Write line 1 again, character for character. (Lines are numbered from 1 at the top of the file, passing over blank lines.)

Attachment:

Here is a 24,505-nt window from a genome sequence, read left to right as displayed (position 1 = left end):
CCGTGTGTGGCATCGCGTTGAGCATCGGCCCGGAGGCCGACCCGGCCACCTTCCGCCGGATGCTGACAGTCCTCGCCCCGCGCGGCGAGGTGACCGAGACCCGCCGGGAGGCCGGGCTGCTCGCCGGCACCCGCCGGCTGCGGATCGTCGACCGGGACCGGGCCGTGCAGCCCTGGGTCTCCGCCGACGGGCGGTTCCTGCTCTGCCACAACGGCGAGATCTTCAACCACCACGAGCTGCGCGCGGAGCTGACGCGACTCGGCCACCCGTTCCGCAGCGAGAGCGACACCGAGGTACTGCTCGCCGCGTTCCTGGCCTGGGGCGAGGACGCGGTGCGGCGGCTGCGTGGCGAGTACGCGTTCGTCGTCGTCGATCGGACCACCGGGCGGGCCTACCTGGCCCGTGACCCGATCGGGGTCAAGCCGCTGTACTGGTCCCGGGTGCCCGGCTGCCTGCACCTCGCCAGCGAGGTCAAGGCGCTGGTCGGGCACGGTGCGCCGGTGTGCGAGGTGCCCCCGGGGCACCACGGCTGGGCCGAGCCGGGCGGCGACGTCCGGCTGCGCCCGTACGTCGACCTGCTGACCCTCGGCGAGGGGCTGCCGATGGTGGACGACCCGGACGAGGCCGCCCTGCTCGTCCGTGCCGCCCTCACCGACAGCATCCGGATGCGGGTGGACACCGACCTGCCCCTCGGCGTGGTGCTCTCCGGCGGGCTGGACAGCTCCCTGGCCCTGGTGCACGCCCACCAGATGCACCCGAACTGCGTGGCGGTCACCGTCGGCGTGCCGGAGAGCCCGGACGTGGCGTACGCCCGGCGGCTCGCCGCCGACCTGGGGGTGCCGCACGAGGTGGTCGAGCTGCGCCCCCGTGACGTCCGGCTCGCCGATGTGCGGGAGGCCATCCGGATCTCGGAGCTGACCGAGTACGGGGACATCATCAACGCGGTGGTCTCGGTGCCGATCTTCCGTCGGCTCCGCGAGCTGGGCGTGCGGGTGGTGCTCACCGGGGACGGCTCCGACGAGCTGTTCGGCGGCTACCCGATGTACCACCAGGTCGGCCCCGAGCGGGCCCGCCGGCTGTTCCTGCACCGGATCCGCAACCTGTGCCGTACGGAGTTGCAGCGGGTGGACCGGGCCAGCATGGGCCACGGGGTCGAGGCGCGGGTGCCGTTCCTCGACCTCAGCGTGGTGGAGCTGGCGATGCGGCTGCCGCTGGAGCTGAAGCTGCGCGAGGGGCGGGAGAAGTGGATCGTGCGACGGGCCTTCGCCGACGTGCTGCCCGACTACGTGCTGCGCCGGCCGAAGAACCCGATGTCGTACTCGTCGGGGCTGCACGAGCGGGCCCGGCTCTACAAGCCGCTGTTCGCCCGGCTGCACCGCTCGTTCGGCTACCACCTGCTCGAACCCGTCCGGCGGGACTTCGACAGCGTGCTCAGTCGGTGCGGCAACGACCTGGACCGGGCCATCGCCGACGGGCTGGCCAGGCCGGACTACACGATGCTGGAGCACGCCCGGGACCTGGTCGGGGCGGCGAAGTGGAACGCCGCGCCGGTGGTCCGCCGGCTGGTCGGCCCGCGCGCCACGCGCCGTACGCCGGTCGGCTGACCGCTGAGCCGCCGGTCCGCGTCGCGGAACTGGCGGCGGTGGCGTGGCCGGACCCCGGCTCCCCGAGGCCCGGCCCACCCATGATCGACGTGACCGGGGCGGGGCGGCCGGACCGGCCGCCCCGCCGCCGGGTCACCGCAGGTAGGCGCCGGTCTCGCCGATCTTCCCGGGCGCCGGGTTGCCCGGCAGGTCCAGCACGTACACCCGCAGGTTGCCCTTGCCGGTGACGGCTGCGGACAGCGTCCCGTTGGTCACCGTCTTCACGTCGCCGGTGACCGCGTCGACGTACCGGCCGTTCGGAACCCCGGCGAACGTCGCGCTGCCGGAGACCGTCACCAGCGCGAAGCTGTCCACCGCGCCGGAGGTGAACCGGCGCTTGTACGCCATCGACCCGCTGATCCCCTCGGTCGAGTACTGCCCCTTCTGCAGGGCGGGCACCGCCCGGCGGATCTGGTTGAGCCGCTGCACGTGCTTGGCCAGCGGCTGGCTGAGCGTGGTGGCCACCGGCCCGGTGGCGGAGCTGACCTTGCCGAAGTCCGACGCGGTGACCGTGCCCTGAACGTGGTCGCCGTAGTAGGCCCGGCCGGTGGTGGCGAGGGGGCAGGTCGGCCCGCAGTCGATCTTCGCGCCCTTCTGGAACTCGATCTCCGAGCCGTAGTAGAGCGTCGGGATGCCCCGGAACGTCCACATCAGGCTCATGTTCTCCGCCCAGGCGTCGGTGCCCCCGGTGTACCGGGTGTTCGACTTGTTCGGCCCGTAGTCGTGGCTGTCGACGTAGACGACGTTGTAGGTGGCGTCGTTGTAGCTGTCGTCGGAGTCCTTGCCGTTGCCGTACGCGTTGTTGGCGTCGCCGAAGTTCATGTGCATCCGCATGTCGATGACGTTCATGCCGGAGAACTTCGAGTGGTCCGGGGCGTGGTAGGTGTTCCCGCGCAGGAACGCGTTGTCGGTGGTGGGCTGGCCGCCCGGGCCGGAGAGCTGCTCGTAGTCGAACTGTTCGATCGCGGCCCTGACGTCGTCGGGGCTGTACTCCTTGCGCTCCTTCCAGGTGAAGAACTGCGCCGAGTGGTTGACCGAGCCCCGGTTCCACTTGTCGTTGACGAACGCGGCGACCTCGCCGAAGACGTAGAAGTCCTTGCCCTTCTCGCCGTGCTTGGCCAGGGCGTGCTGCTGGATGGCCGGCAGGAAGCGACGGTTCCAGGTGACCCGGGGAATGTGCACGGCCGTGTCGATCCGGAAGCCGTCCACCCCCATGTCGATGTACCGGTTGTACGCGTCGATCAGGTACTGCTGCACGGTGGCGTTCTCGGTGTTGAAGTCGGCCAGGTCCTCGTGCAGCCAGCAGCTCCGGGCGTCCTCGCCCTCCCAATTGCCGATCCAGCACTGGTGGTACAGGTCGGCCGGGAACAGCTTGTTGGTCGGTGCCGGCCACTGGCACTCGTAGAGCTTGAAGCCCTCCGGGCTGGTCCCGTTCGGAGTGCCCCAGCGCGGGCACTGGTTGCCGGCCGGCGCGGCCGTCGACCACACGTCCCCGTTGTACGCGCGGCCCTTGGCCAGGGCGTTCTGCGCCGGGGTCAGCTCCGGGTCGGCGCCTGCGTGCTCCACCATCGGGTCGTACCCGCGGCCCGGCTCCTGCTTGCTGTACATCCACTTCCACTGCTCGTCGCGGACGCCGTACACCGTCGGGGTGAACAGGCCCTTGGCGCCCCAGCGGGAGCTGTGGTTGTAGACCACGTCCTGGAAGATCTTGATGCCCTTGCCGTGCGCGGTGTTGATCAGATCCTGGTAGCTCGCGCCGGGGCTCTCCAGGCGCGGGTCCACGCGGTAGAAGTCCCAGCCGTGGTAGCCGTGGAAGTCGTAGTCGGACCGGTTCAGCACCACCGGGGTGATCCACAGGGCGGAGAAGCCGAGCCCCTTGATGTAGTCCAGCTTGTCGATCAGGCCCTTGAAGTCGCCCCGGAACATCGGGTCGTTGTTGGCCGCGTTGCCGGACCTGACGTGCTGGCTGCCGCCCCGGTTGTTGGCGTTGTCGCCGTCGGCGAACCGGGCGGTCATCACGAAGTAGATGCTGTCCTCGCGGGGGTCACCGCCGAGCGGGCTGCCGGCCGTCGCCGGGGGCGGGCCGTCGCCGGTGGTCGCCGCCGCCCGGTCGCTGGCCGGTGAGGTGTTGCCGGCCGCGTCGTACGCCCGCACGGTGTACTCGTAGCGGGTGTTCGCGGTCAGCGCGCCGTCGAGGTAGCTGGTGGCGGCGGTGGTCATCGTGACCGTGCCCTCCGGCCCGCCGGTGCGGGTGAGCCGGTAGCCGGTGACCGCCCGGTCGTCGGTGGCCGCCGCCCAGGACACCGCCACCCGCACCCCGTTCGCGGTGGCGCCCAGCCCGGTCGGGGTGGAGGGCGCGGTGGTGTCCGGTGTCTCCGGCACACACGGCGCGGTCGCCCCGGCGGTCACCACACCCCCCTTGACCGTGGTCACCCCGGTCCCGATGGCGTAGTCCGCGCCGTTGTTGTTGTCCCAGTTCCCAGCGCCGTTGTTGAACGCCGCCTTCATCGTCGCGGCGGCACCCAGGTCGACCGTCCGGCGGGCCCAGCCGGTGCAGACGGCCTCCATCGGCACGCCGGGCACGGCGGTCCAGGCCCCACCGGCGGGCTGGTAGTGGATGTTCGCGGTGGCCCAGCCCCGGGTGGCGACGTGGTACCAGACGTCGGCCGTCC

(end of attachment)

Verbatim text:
Here is a 24,505-nt window from a genome sequence, read left to right as displayed (position 1 = left end):